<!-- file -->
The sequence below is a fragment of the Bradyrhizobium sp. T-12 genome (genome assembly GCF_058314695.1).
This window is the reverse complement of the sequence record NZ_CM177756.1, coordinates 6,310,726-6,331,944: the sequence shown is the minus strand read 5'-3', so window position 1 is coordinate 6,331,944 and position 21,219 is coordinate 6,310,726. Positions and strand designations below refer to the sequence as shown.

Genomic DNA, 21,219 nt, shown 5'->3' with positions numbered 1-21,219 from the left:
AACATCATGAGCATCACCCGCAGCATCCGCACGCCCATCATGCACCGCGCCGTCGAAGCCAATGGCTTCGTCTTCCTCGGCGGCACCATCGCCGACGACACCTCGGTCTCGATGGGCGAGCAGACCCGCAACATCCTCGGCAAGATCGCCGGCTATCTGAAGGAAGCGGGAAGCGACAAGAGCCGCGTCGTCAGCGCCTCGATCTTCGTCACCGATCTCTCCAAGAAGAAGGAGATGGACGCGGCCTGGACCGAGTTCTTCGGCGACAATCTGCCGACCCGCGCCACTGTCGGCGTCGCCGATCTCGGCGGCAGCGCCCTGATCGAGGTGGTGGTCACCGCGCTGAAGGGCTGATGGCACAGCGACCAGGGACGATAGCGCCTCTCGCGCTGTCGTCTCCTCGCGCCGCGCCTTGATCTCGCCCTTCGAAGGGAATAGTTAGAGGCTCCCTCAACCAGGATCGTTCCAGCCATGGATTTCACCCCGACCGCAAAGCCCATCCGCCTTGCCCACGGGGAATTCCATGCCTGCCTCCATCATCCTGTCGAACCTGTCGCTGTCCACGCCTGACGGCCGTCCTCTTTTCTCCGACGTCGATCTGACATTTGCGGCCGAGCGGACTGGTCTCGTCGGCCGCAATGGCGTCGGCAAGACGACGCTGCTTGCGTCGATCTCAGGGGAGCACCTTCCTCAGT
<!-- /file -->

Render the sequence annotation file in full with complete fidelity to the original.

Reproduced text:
The sequence below is a fragment of the Bradyrhizobium sp. T-12 genome (genome assembly GCF_058314695.1).
This window is the reverse complement of the sequence record NZ_CM177756.1, coordinates 6,310,726-6,331,944: the sequence shown is the minus strand read 5'-3', so window position 1 is coordinate 6,331,944 and position 21,219 is coordinate 6,310,726. Positions and strand designations below refer to the sequence as shown.

Genomic DNA, 21,219 nt, shown 5'->3' with positions numbered 1-21,219 from the left:
AACATCATGAGCATCACCCGCAGCATCCGCACGCCCATCATGCACCGCGCCGTCGAAGCCAATGGCTTCGTCTTCCTCGGCGGCACCATCGCCGACGACACCTCGGTCTCGATGGGCGAGCAGACCCGCAACATCCTCGGCAAGATCGCCGGCTATCTGAAGGAAGCGGGAAGCGACAAGAGCCGCGTCGTCAGCGCCTCGATCTTCGTCACCGATCTCTCCAAGAAGAAGGAGATGGACGCGGCCTGGACCGAGTTCTTCGGCGACAATCTGCCGACCCGCGCCACTGTCGGCGTCGCCGATCTCGGCGGCAGCGCCCTGATCGAGGTGGTGGTCACCGCGCTGAAGGGCTGATGGCACAGCGACCAGGGACGATAGCGCCTCTCGCGCTGTCGTCTCCTCGCGCCGCGCCTTGATCTCGCCCTTCGAAGGGAATAGTTAGAGGCTCCCTCAACCAGGATCGTTCCAGCCATGGATTTCACCCCGACCGCAAAGCCCATCCGCCTTGCCCACGGGGAATTCCATGCCTGCCTCCATCATCCTGTCGAACCTGTCGCTGTCCACGCCTGACGGCCGTCCTCTTTTCTCCGACGTCGATCTGACATTTGCGGCCGAGCGGACTGGTCTCGTCGGCCGCAATGGCGTCGGCAAGACGACGCTGCTTGCGTCGATCTCAGGGGAGCACCTTCCTCAGT